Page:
Polar Area and Acrlength

Area

If we have a region defined by

r  =  r(q),      q = a   and   q = b

what is the area of the region?  If r is the arc of a circle then we want to find the area of the sector of the circle.  If

q
=  b - a then the area

A  =  1/2 q r2

This is true since the area of the entire circle is p r2.  We can set up the relationship:

A               q
=
p r2             2p

so that

p r2 q            1
A  =                  =          q r2
2p               2

Cutting the region into tiny dq pieces, we have

1
A  =         r2(q)dq
2

Adding up all the pieces, we arrive at Exercise

Find the area enclosed by the curve

r  =  2 cos q Arclength

Since the arclength of a parameterized curve is given by we have that for polar coordinates, letting

x(q) = r(q) cos q  =  r cos q

and

y(q)  =  r(q) sin q  =  r sin q

we have We also have that the surface area of revolution is Example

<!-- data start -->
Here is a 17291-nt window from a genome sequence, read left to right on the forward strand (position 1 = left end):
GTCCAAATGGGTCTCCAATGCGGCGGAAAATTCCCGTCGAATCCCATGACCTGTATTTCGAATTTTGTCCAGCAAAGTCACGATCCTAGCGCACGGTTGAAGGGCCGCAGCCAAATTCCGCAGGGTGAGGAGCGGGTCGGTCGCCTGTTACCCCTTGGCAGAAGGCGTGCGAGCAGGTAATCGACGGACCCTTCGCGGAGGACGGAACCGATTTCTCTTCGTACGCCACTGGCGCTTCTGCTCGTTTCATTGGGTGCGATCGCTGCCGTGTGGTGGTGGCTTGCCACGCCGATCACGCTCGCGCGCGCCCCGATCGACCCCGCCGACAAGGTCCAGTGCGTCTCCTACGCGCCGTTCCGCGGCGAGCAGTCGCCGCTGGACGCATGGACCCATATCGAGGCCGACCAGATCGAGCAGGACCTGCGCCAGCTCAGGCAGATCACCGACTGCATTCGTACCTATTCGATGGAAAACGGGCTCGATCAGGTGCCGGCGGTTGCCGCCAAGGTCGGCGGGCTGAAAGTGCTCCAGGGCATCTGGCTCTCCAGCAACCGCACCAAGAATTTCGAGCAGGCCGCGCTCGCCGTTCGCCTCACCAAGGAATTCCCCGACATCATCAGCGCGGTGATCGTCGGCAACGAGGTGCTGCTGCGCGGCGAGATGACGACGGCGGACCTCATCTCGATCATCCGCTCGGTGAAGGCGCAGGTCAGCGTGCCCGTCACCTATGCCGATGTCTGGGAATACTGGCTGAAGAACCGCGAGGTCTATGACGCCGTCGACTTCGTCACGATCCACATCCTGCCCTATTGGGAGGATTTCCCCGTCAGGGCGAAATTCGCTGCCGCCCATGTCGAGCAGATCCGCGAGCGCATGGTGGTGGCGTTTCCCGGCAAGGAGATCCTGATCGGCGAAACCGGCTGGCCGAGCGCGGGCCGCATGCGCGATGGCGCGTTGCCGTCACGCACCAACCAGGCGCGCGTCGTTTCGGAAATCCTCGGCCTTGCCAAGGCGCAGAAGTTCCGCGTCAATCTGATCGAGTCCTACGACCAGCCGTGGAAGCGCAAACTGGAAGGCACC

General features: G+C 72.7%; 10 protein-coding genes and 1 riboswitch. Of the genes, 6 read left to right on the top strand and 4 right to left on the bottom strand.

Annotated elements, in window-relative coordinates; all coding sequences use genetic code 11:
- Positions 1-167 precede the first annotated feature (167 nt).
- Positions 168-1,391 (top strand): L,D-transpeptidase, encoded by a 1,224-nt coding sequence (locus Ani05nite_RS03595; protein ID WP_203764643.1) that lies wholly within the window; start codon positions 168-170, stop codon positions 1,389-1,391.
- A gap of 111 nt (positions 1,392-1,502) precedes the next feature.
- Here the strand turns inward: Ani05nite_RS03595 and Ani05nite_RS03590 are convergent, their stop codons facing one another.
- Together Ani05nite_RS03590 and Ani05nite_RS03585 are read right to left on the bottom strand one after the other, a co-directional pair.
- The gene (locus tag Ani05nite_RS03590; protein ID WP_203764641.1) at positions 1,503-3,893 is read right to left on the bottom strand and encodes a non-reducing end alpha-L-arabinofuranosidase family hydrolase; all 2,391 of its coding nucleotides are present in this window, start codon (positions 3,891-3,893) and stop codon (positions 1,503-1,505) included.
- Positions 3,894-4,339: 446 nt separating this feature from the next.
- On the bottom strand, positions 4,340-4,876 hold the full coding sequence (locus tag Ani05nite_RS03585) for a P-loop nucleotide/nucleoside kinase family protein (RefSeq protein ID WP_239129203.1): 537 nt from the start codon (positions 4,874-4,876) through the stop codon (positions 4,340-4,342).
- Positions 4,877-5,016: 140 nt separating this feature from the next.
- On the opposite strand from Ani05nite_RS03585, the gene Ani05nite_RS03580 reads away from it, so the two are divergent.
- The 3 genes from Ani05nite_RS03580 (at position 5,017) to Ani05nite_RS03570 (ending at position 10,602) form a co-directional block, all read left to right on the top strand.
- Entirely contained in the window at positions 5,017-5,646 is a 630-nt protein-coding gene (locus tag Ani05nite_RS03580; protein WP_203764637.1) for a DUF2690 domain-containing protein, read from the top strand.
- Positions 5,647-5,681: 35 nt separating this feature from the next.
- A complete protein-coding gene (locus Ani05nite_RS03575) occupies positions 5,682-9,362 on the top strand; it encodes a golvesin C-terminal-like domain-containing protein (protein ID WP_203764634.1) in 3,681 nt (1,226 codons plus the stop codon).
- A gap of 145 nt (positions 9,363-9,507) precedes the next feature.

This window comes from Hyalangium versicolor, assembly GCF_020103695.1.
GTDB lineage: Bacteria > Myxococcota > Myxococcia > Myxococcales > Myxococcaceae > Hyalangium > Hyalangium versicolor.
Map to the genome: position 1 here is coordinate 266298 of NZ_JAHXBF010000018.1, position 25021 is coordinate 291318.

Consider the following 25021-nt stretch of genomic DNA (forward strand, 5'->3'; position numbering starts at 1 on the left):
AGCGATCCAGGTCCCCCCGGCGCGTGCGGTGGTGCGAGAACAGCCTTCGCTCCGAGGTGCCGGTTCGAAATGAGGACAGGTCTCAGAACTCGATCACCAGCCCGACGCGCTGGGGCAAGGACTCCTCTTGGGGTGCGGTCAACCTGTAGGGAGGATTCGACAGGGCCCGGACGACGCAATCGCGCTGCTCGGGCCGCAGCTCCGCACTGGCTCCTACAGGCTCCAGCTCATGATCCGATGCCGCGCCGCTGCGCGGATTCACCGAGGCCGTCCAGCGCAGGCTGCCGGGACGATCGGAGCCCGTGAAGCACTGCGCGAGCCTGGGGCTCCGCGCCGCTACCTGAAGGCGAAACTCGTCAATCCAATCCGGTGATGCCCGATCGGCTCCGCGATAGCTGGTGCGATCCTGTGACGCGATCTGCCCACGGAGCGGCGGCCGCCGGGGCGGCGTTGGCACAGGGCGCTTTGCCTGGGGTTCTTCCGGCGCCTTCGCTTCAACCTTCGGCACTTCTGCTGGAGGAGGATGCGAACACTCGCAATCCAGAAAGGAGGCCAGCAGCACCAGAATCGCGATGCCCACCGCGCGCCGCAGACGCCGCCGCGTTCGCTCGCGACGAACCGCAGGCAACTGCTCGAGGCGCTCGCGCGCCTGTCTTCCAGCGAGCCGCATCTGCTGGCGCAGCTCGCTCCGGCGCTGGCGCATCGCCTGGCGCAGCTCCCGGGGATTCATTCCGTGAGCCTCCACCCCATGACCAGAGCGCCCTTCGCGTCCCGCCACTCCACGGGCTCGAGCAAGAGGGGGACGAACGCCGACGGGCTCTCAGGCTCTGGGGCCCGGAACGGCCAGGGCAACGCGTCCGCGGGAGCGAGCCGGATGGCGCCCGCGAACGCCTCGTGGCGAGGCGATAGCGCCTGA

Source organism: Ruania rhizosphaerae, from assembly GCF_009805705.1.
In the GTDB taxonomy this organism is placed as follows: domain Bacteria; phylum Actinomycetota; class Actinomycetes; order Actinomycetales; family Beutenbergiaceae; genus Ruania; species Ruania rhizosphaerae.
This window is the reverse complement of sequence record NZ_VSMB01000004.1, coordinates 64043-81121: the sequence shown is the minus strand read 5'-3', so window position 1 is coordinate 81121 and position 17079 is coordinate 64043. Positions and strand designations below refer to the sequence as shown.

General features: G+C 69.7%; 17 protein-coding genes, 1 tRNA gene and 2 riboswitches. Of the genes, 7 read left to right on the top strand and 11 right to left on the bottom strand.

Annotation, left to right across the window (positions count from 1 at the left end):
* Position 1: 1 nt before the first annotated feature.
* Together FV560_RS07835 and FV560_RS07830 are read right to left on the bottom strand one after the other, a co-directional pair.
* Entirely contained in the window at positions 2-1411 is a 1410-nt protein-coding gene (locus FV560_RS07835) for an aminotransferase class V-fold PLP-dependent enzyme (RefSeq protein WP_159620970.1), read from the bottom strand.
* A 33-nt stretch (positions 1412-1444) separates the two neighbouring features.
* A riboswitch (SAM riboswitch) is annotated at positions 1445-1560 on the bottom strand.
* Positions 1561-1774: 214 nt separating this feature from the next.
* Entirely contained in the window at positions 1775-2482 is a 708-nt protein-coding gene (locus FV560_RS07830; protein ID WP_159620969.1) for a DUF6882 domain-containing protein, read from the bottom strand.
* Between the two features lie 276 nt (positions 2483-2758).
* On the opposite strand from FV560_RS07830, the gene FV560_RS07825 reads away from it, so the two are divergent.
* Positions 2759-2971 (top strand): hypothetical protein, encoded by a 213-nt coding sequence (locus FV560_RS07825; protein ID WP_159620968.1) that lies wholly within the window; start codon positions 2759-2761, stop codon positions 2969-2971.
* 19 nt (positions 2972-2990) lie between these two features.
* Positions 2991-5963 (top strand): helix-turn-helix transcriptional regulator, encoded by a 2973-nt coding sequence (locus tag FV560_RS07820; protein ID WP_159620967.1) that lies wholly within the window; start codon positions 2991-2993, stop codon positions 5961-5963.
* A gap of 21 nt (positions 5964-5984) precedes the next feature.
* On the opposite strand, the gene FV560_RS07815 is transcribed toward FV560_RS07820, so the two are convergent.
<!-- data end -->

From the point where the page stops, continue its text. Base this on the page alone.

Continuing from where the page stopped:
Find the length of the 8 petalled flower r = cos(4q)

Solution

We find the length of one of the petals and multiply by 8.  We see that the right petal goes through the origin at -p/8 and next at p/8.  Hence we integrate This is best done with a calculator which  gives an answer of 2.26.

Exercise

Find the length of the curve

r = 5(1 + cos(q))     between 0 and 2p.

Surface Area of Revolution

We have the following two formulas:  If r = r(q) is revolved around the polar axis (x-axis) then the Surface area is

 Surface Area (Revolved Around the x-axis) If it is revolved around the y-axis then the resulting surface area is

 Surface Area (Revolved Around the y-axis) Example:

Use your graphing calculator to find the area that results when

r  =  1 + cosq

is revolved around the y-axis.

Solution

We have

r'  =  -sin q

Putting this into the formula gives The Calculator gives and answer of 6.4.